Carpenter's Glue or Epoxy ... Which One is Better?
Issue: Issue 286
Posted Date: 10/18/2011
use two-part epoxy (either LePage® or West System®) quite a bit for
joining things together on my woodworking projects, opposed to using
the standard yellow "carpenter's glue." I think my reasons
for using the two-part epoxy is because I've seen the carpenter's
glue dry out over time and it doesn't seem to hold up well in damp
environments -- particularly marine applications. Am I right or wrong
to be using two-part epoxy vs. carpenter's glue ? What are the pros
and cons between the two adhesives? - Jack Mellor
folks at Franklin International, makers of Titebond® glues, would
probably beg to differ on the issue of the integrity of modern
"carpenter's" glues and their ability to hold up in damp
conditions. In fact, Titebond II is formulated to be water-resistant
and Titebond III is actually waterproof. PVA (polyvinyl acetate)
glues have been around since the 1950s, doing daily service on
woodworking projects -- so I think the longevity of glue bond
strength need not be a concern. Still, epoxy has a loyal following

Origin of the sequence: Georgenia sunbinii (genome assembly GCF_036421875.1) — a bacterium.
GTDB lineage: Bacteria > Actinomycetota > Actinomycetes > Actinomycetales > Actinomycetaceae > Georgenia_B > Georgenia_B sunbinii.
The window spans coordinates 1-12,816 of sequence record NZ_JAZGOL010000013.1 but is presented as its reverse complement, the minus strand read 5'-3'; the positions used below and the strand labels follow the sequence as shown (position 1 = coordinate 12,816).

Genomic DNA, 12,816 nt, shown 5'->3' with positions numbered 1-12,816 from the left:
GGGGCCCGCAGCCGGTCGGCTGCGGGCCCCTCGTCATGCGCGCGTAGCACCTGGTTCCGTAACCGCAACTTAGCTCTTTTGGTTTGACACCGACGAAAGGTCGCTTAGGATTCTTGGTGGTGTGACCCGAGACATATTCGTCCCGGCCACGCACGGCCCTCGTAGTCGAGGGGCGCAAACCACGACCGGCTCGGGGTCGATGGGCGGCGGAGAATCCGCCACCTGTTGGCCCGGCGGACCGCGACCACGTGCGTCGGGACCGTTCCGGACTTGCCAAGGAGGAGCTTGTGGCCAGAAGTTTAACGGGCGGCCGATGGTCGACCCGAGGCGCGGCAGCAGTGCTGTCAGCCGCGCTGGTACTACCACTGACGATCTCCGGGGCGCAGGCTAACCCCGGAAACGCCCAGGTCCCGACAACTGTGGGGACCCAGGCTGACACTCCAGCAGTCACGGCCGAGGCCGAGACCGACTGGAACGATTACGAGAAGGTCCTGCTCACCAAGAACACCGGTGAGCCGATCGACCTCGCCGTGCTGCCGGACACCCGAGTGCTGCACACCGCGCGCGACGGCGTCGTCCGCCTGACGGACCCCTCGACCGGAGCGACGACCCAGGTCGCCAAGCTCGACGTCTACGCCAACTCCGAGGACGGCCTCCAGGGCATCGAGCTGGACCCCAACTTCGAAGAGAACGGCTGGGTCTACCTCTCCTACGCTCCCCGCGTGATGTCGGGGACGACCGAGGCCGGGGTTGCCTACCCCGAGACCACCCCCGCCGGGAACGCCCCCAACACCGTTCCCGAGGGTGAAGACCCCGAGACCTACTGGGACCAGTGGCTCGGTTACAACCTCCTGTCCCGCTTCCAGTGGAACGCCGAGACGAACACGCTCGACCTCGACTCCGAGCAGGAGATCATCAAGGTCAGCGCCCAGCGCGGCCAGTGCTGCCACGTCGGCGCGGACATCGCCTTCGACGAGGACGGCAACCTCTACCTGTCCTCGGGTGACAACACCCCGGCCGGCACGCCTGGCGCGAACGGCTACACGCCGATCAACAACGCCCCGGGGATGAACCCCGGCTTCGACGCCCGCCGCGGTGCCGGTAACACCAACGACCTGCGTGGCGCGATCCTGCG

among boat-builders, and it is a much better gap filler than the PVA options when that solution is necessary. I think provided you are using fresh adhesive
formulated for water resistance or immersion, you could be fine using
either epoxy or today's one-part PVA or polymer-based wood glues for
projects exposed to some degree of moisture.
Inman: I use
epoxies myself. Other than the expense and inconvenience of using
them, I find them superior in most applications. They are probably
"overkill" in most circumstances. I restore furniture for a
living. I see hide glue lines that are in fine shape after a century
or more quite often. Still, "better living through chemistry,"
as they say. Epoxies definitely have a place in the arsenal, but so
do all the other "weapons" available to us.